Thursday January 12th, 2017

The exercise:

Write about: the opera.

Hanging with the boys went pretty well this morning. Then Kat took Max for a walk around the farm after lunch and unsurprisingly lost him to her parents. So that left me with Miles, who mostly napped.

This is me not complaining about the cold. At all.

Looking forward to getting back to work tomorrow night. Compared to the pre-Christmas madness, the last couple of weeks have felt rather empty in that regard.

Mine:

"Hi Liam, thanks for picking me up!"

"Uh.. hi?"

"What? What's wrong?"

"What are you wearing?"

"This? Oh, just an old t-shirt and a dirty pair of jeans. You know, stuff that I won't mind getting a little wrecked at the concert tonight. Why are you dressed up all pretty?"

"I think there may have been a misunderstanding..."

"You told me you were taking me to see some music tonight - what's there to misunderstand?"

"I don't think they're going to let you in the door of the opera house dressed like that..."

"Why not? Don't they have a mosh pit at that club?"

4 Comments:

Greg said...

Well done on not complaining about the cold! At all!
It sounds like a pleasant day, but I can see that it might be nice to get back to work again and see new people and old colleagues and generally have a change of scenery. I hope you don't quickly decide that it was better being indoors with the kids and not complaining the cold. At all.
I like Liam. I think I've met some people like him too actually, but I really like the idea of a night club called "The Opera House". That's got to have some kind of postmodern appeal to it :) Great descriptions in there as well, of his clothing and his attitude, very nicely put together.

The opera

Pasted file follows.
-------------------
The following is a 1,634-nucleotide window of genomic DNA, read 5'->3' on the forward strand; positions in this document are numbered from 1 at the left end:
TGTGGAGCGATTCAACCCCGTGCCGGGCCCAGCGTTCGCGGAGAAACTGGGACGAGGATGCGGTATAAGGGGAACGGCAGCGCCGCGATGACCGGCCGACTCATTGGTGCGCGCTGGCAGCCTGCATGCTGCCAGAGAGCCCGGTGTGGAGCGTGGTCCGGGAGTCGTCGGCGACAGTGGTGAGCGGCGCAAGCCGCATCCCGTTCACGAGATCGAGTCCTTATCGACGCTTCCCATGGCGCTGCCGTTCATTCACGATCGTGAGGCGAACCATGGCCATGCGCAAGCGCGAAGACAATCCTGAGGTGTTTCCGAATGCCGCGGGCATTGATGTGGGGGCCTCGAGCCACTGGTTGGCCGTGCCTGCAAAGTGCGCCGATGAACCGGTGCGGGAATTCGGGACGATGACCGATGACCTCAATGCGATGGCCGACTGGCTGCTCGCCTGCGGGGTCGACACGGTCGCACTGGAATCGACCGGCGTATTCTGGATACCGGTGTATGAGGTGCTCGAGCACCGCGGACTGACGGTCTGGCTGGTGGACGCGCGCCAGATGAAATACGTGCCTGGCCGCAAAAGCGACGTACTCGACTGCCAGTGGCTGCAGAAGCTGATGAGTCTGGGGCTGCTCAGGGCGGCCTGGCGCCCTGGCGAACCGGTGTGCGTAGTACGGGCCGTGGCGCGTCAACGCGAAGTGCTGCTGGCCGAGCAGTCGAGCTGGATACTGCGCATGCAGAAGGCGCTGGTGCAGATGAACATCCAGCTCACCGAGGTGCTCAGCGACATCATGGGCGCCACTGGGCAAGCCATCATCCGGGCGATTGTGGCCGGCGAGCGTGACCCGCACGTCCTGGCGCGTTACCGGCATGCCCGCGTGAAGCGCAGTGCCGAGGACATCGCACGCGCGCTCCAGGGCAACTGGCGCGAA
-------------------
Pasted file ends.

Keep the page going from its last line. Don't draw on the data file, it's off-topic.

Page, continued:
Kevin gestured towards a spot in the darkness around them and Ernest decided that it was easiest to just accept that the man knew what he was doing. If he wanted Derby and Samual dead it would surely have been easier to just leave with the vampires, or abandon them on the way down to this... nest? What was the name for where vampires lived anyway? He mentally shrugged, then mentally braced himself, and then again. The darkness was as unwelcoming as last time, and the memory of the chill in there was still fresh in his mind.
He stepped in, and once again felt like he was falling. This time he tried to ignore it, concentrating on putting one foot forward then the next, and though it was like striding through treacle as well as falling downwards alarmingly fast, it seemed to help a little, and he was sure he was through the darkness in half the time it had taken him on the way in. He looked around, surprised, when he emerged, and then composed himself as Samual staggered through, his face now ashy-grey and his eyes wide and watering. After him came Kevin, and Lord Derby thought momentarily of sheepdogs, and the darkness simply disappeared, no longer there and having never been there. Samual fell to his knees, struggling to maintain his self-control but clearly upset. Kevin looked about them.
"'Pressive," he said. "Never seen any'un take us back outside the tombs on the first attempt before."
Lord Derby inclined his head, then knelt by Samual. "Deep breaths," he said. "We're outside now, come over here into the sunlight." The afternoon Edinburgh sun was as strong as it got, and though there was enough chill in the air still for their breath to mist now and then in front of them, it clearly helped Samual. Colour returned to his cheeks, though it was clearly still washed-out, and he stood up again, looking around them. "I think we're about fifteen minutes walk from the hotel," said Ernest, pointing across the cemetary to the skyline. "You should be fully recovered by the time we're back!"

Greg said...

The Voices Hotel lounge bar was called the Opera House and was arrayed with the chairs and tables in front of a large, stage-like bar. There were four barmen on duty through the day and evening, reducing to two later in the evening when only gentlemen came in to slowly drink expensive spirits, smoke cigars and hold quiet, cryptic conversations that might or might not affect the well-being of the realm. A door behind the bar led to a kitchen and single-page printed menus were available at the bar. Kevin disappeared off to wherever his job required him to be, and Lord Derby glanced at the menu for a moment before asking the barman to provide a Chef Tasting's menu for two. Then he sat down with Samual in chairs near a wall that gave him an excellent view of all the entrances to the room.